Hedy West: CD release of first two albums

Hedy West is back again. After a long time in the wilderness the Appalachian singer and banjo player’s star continues to rise with the release on CD of her first two albums. This is an event that really can be said to be long-awaited as most of West’s recordings were unavailable until last year when Fellside’s double CD Ballads and Songs of the Appalachians – a compilation of three albums recorded in the UK in the 1960s – won the fRoots award for best re-release of 2011 (and is reviewed elsewhere on this blog). Sadly, Hedy West is not here to see the renewed attention as she died in 2005 at the age of 67.

This newest release is a CD containing her first two albums Hedy West and Hedy West, Volume 2 which were recorded on the Vanguard label and are now released through Ace/Vanguard. In those days albums were shorter and so the two LPs fit neatly onto one CD along with two previously unissued bonus tracks. The first album (rather quaintly subtitled ‘accompanying herself on the 5-string banjo’) contains West’s best known song ‘500 Miles’ which was covered many times by other artists and became a folk crossover hit. Her version with its simple vocal and banjo arrangement is the definitive one. ‘Cotton Mill Girls’ is another of her socially conscious songs, typically learned from a family member and then developed and expanded into its present form.

Volume 2 is perhaps even more accomplished than the debut album, though West (in her mid-20s at the time of these recordings) seems already fully formed as a great interpreter of traditional songs and ballads as well as a songwriter. She set to music her father’s politically inflammatory poem ‘Anger in the Land’ and it’s one of the most powerful recordings here. Inspired as it was by the true story of a lynching in Georgia it’s a relative of the more famous ‘Strange Fruit’. There are many fascinating lessons to be learned from these recordings: West’s song ‘Pans of Biscuits’ was learned from her great-uncle who first heard it during the depression of the late 1890s. Its melody is the same as the religious song ‘Palms of Victory’ and the tune was used again with new words by Bob Dylan for his ‘Paths of Victory’.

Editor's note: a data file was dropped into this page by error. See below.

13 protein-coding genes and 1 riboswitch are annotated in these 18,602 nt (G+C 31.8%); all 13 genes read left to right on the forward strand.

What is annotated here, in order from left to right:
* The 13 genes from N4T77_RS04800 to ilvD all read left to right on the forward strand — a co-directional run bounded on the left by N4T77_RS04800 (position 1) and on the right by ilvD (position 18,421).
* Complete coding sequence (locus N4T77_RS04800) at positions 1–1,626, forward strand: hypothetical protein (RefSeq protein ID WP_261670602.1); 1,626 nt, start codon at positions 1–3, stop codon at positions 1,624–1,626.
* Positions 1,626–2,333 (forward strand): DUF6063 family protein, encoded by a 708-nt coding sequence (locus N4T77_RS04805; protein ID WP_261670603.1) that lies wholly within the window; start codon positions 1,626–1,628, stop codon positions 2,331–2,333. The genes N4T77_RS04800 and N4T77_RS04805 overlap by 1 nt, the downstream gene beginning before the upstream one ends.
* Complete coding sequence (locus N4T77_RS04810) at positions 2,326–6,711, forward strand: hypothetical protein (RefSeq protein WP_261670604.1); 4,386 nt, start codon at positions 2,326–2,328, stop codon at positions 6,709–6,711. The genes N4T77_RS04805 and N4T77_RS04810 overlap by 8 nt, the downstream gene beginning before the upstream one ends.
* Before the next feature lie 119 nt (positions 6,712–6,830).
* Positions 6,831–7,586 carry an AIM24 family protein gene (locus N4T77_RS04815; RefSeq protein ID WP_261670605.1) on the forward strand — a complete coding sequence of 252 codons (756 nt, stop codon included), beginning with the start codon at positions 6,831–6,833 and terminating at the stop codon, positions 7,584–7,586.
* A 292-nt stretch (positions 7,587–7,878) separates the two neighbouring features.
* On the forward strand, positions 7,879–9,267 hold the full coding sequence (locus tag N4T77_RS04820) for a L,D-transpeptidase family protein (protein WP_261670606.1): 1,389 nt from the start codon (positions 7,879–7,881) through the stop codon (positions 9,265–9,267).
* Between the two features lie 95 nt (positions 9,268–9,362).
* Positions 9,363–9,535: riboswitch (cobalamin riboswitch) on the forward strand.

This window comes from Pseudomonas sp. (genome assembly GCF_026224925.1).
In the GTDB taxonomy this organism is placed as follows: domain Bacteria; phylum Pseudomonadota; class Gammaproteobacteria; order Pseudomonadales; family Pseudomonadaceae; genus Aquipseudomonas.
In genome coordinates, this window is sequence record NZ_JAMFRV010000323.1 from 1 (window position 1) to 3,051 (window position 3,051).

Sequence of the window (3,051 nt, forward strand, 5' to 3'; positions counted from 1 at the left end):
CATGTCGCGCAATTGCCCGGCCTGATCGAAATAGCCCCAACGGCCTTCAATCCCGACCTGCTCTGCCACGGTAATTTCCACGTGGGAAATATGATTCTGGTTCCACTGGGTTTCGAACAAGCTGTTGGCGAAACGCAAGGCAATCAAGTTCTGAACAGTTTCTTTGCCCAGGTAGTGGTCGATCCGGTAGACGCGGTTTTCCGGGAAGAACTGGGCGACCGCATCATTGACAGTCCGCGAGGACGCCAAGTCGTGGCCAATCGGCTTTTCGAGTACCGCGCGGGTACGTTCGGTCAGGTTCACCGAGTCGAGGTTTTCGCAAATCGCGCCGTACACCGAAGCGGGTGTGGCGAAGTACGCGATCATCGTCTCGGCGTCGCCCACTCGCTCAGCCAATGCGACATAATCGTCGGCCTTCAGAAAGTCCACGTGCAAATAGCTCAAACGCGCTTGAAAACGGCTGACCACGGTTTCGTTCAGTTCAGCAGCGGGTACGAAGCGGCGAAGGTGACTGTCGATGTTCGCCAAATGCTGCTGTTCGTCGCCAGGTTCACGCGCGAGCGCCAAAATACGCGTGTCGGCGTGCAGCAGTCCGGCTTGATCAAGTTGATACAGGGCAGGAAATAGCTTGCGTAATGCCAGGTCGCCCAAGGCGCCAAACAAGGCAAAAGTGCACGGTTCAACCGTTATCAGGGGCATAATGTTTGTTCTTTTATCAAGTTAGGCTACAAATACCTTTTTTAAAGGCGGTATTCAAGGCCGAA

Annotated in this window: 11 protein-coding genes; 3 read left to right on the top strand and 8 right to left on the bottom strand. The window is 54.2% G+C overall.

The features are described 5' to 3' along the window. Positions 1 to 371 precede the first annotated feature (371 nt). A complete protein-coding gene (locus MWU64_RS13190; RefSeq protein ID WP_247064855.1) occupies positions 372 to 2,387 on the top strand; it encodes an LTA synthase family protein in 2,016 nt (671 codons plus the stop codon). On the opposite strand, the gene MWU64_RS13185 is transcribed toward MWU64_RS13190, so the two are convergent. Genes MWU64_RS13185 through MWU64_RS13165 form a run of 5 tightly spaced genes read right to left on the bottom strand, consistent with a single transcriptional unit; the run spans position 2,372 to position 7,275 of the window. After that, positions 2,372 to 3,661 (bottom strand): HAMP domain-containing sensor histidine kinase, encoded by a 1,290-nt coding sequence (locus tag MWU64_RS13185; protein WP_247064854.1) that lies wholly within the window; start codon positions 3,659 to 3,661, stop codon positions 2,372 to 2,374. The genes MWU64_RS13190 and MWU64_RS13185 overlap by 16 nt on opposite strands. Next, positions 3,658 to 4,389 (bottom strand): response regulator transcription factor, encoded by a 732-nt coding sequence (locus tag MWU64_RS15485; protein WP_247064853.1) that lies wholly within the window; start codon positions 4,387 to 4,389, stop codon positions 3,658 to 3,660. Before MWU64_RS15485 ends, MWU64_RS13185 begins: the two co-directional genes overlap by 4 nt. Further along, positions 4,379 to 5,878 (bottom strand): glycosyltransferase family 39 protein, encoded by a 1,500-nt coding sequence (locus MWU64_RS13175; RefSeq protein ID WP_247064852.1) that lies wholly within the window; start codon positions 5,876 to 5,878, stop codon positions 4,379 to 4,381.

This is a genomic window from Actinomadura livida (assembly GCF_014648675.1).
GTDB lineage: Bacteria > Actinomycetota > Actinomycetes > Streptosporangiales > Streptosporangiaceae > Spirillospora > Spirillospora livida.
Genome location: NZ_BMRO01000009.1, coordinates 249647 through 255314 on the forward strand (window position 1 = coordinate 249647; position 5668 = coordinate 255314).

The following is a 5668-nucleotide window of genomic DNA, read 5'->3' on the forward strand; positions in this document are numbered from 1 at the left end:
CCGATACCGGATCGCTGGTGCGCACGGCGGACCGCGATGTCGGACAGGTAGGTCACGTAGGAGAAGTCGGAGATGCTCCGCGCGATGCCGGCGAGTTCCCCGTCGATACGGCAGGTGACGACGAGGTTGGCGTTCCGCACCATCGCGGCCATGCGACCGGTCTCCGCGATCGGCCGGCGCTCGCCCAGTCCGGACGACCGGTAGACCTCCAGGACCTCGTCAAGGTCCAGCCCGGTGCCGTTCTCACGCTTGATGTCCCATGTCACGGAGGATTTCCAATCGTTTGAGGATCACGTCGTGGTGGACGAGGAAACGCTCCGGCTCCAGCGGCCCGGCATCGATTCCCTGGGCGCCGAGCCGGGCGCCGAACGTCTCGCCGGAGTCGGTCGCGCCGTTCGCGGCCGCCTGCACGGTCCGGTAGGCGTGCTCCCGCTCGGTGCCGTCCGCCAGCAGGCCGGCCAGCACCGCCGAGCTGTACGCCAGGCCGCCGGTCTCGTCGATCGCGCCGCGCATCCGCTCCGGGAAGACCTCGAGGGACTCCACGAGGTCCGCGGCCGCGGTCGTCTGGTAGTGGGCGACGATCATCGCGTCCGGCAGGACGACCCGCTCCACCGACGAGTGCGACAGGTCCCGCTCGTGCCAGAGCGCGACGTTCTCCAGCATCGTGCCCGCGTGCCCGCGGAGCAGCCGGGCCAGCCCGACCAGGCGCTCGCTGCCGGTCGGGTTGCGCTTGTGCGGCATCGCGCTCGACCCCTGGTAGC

The song which opens Volume 2, ‘Boston Burglar’, was commonly known in the south-eastern mountains and was learned by West from her grandmother who in turn learned it from her uncle. The same song was recently recorded in the UK by English singers Eliza Carthy and Norma Waterson who learned it from Irish sources. This folk process was a natural thing for Hedy West. As Ken Hunt points out in his informative essay included in this nicely packaged release, she was not like the other headlining female folksingers of her time as her music was more in tune with her own American roots and “her deceptively economical banjo notes rose and fell like southern speech patterns”. She was the real thing. Now that most of Hedy West’s recordings are available again on CD we can finally appreciate her legacy as a wonderfully natural singer and musician.

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